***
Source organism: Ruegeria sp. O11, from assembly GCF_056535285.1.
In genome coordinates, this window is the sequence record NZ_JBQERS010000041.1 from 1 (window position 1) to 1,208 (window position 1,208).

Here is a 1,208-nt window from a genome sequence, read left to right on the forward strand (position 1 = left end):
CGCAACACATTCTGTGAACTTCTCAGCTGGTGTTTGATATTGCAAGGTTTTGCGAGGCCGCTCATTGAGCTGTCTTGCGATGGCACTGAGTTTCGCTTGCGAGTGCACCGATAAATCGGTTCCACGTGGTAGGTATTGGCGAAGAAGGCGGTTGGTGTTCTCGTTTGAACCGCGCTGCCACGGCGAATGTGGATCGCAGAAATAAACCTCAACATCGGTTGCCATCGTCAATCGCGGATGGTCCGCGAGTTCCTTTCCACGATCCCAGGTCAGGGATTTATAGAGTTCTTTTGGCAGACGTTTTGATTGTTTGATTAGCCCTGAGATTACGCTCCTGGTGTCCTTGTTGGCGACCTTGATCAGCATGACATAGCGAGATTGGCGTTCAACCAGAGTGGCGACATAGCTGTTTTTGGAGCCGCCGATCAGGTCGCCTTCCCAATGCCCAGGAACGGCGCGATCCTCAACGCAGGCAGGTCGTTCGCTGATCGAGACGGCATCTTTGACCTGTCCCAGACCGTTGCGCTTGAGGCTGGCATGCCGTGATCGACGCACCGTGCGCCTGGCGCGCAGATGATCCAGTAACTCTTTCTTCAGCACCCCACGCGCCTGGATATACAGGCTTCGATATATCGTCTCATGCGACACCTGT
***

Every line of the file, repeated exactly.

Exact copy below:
Source organism: Ruegeria sp. O11, from assembly GCF_056535285.1.
In genome coordinates, this window is the sequence record NZ_JBQERS010000041.1 from 1 (window position 1) to 1,208 (window position 1,208).

Here is a 1,208-nt window from a genome sequence, read left to right on the forward strand (position 1 = left end):
CGCAACACATTCTGTGAACTTCTCAGCTGGTGTTTGATATTGCAAGGTTTTGCGAGGCCGCTCATTGAGCTGTCTTGCGATGGCACTGAGTTTCGCTTGCGAGTGCACCGATAAATCGGTTCCACGTGGTAGGTATTGGCGAAGAAGGCGGTTGGTGTTCTCGTTTGAACCGCGCTGCCACGGCGAATGTGGATCGCAGAAATAAACCTCAACATCGGTTGCCATCGTCAATCGCGGATGGTCCGCGAGTTCCTTTCCACGATCCCAGGTCAGGGATTTATAGAGTTCTTTTGGCAGACGTTTTGATTGTTTGATTAGCCCTGAGATTACGCTCCTGGTGTCCTTGTTGGCGACCTTGATCAGCATGACATAGCGAGATTGGCGTTCAACCAGAGTGGCGACATAGCTGTTTTTGGAGCCGCCGATCAGGTCGCCTTCCCAATGCCCAGGAACGGCGCGATCCTCAACGCAGGCAGGTCGTTCGCTGATCGAGACGGCATCTTTGACCTGTCCCAGACCGTTGCGCTTGAGGCTGGCATGCCGTGATCGACGCACCGTGCGCCTGGCGCGCAGATGATCCAGTAACTCTTTCTTCAGCACCCCACGCGCCTGGATATACAGGCTTCGATATATCGTCTCATGCGACACCTGT